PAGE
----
High-end custom painted wood cabinetry like this from Jay Rambo Co. comes in components.
courtesy of Jay Rambo Co. High-end custom painted wood cabinetry like this from Jay Rambo Co. comes in components.

In many homes, closets are dark spaces too narrow to even accommodate a hanger. There are no codes for closet size, depth, or shape. In new builds, the space left for closets depends on the attitude of the designer or builder, says Bill Huntley, co-owner, with his wife Denise D’Eri, of ClosetPlace, in Wolfeboro, N.H. But, he adds, “The closet should not be an afterthought.”

Plan It

“When we do a whole house, the closet is always part of the planning stage,” says Christine Jurs, vice president of Advance Design Studio, in Gilberts, Ill. Jurs’ clients complete a closet questionnaire that asks such questions as: How many dresses do you have? How many pairs of shoes? How many folded items? What type of storage is appealing for jewelry, lingerie, socks?

She asks clients how they envision their closet, whether it’s for storage, as a place to fold or iron laundry, or for putting on makeup. Lighting becomes important, she says, if people are putting on makeup or dressing in their closet.

Huntley likes, ideally, to work with the homeowner — or builder or remodeler — early on to plan these “personal spaces.” He has noticed that builders will install inexpensive systems and leave it up to the homeowner to upgrade. “We’re trying to promote putting the closet into the planning stages of the home and creating a budget for it,” he says.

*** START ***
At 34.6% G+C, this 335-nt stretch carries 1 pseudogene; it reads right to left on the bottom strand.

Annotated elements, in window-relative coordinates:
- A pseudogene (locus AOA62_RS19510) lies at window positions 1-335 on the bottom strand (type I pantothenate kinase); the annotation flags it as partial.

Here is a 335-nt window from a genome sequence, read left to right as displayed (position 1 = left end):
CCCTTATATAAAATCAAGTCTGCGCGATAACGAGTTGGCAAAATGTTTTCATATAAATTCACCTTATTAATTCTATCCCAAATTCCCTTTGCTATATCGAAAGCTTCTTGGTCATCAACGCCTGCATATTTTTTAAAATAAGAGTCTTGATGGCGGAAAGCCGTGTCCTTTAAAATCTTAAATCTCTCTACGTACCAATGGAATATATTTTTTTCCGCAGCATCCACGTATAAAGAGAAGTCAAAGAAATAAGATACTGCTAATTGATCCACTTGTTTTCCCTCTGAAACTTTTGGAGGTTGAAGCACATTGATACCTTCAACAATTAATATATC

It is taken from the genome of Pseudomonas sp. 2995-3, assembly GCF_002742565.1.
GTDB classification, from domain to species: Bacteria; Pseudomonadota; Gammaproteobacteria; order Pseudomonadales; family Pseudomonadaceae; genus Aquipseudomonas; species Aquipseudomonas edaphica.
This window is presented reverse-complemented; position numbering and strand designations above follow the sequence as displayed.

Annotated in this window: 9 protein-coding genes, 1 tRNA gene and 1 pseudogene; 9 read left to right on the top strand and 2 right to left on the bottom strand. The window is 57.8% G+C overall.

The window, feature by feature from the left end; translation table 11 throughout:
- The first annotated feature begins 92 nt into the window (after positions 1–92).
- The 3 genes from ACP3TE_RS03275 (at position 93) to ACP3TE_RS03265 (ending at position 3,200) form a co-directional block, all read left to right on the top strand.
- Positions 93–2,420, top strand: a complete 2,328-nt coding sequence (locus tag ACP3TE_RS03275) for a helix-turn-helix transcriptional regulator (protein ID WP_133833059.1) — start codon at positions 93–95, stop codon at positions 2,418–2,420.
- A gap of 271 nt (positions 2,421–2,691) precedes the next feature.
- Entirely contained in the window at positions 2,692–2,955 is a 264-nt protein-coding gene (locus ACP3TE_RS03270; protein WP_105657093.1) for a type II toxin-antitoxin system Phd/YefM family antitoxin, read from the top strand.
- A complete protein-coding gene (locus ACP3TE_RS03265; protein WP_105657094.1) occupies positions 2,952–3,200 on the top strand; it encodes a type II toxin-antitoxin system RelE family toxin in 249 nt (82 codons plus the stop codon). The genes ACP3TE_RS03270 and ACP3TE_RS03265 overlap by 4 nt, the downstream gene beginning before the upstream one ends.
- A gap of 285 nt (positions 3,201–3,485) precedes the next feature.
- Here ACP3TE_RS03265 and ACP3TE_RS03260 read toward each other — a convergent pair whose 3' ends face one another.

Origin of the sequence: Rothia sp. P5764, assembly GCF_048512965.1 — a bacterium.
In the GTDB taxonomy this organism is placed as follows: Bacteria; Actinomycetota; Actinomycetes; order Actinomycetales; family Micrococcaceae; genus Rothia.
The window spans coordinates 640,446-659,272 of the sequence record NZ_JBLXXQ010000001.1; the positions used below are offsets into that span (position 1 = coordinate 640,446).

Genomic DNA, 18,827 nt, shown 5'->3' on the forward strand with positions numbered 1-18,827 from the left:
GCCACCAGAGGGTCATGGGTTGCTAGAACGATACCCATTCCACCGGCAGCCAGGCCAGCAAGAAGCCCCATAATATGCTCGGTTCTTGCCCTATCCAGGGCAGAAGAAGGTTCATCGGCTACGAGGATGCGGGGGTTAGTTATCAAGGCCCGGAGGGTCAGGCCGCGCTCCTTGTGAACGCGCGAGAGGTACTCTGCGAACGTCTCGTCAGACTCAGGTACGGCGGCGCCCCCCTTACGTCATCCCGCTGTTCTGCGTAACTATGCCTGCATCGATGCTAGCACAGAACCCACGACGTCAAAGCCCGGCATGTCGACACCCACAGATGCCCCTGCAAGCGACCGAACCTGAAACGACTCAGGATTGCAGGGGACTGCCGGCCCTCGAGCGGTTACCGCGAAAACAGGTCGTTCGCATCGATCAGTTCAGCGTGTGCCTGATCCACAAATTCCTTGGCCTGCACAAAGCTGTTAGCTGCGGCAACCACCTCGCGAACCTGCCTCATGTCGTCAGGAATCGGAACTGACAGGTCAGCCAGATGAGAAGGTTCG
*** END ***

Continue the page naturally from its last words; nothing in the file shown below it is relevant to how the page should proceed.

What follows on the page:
For a high-end look, designer Christine Jurs mixes laminate with her companyís own millwork.
Amy Pennino For a high-end look, designer Christine Jurs mixes laminate with her companyís own millwork.

Design It

Huntley designs and installs panel systems that hold adjustable drawers and shelves, as well as more spectacular customizable component systems. When designing a closet for an existing home, he hopes the contractor left him square, not angled, walls; doors that swing out from the closet; and light switches on the outside of the closet. “A typical closet system,” he says, “is 14 to 24 inches in depth, so you have to leave that in the corners by the windows or doors.”

Jurs, who has designed many custom closets, says her company actively promotes closets with built-ins, keeping costs down by making laminate systems appear built in. (She works with Plus Closets, plusclosets.com.) ADS does its own millwork. “We purchase paint-ready birch millwork and put that in,” Jurs says, then the painter matches it to the laminate. ADS adds crown molding and frames mirrors. “You can have a custom closet at half the cost of a wood system with doors and still get all the gadgets, pull-outs, and hanging mechanisms,” she says.

—Stacey Freed, senior editor, REMODELING.

See an example of a closet design questionnaire.